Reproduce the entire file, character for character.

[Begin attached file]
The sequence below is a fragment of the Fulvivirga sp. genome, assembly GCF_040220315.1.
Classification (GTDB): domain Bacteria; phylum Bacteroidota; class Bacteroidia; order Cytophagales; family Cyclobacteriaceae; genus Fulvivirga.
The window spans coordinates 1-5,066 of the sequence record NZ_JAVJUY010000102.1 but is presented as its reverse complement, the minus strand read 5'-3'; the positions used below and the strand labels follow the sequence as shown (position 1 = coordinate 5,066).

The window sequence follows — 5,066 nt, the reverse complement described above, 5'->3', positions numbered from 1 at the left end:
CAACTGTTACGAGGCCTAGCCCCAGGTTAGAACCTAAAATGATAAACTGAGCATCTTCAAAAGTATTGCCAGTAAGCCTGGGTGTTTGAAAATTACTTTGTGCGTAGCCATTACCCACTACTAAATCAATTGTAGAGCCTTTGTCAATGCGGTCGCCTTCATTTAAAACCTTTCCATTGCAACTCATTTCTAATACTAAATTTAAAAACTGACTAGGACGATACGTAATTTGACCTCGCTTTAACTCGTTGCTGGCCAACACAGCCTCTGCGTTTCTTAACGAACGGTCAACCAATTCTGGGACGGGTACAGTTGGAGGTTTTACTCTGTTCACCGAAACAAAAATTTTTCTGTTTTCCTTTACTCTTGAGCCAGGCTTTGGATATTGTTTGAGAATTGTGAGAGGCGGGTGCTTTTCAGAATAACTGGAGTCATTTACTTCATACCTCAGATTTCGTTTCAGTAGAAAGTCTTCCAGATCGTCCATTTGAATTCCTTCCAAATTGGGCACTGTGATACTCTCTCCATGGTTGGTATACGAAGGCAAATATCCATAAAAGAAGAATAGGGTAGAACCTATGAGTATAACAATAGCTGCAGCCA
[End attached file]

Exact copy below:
The sequence below is a fragment of the Fulvivirga sp. genome, assembly GCF_040220315.1.
Classification (GTDB): domain Bacteria; phylum Bacteroidota; class Bacteroidia; order Cytophagales; family Cyclobacteriaceae; genus Fulvivirga.
The window spans coordinates 1-5,066 of the sequence record NZ_JAVJUY010000102.1 but is presented as its reverse complement, the minus strand read 5'-3'; the positions used below and the strand labels follow the sequence as shown (position 1 = coordinate 5,066).

The window sequence follows — 5,066 nt, the reverse complement described above, 5'->3', positions numbered from 1 at the left end:
CAACTGTTACGAGGCCTAGCCCCAGGTTAGAACCTAAAATGATAAACTGAGCATCTTCAAAAGTATTGCCAGTAAGCCTGGGTGTTTGAAAATTACTTTGTGCGTAGCCATTACCCACTACTAAATCAATTGTAGAGCCTTTGTCAATGCGGTCGCCTTCATTTAAAACCTTTCCATTGCAACTCATTTCTAATACTAAATTTAAAAACTGACTAGGACGATACGTAATTTGACCTCGCTTTAACTCGTTGCTGGCCAACACAGCCTCTGCGTTTCTTAACGAACGGTCAACCAATTCTGGGACGGGTACAGTTGGAGGTTTTACTCTGTTCACCGAAACAAAAATTTTTCTGTTTTCCTTTACTCTTGAGCCAGGCTTTGGATATTGTTTGAGAATTGTGAGAGGCGGGTGCTTTTCAGAATAACTGGAGTCATTTACTTCATACCTCAGATTTCGTTTCAGTAGAAAGTCTTCCAGATCGTCCATTTGAATTCCTTCCAAATTGGGCACTGTGATACTCTCTCCATGGTTGGTATACGAAGGCAAATATCCATAAAAGAAGAATAGGGTAGAACCTATGAGTATAACAATAGCTGCAGCCA